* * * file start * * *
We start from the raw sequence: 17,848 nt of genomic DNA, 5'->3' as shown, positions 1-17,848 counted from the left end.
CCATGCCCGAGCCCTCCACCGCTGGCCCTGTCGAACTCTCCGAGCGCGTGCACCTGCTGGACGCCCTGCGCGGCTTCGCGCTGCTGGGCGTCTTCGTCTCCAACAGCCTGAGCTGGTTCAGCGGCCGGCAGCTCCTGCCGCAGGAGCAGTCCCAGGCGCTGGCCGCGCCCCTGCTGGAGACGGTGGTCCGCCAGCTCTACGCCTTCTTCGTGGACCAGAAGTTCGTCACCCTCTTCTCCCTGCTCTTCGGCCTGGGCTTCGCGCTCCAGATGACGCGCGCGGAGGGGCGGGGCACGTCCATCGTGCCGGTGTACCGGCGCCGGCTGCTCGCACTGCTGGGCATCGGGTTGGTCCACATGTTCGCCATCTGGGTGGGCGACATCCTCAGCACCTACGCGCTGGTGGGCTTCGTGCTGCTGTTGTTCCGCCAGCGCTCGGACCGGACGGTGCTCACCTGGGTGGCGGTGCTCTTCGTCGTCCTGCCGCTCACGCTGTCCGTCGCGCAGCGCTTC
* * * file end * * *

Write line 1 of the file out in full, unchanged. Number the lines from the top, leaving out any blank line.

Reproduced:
We start from the raw sequence: 17,848 nt of genomic DNA, 5'->3' as shown, positions 1-17,848 counted from the left end.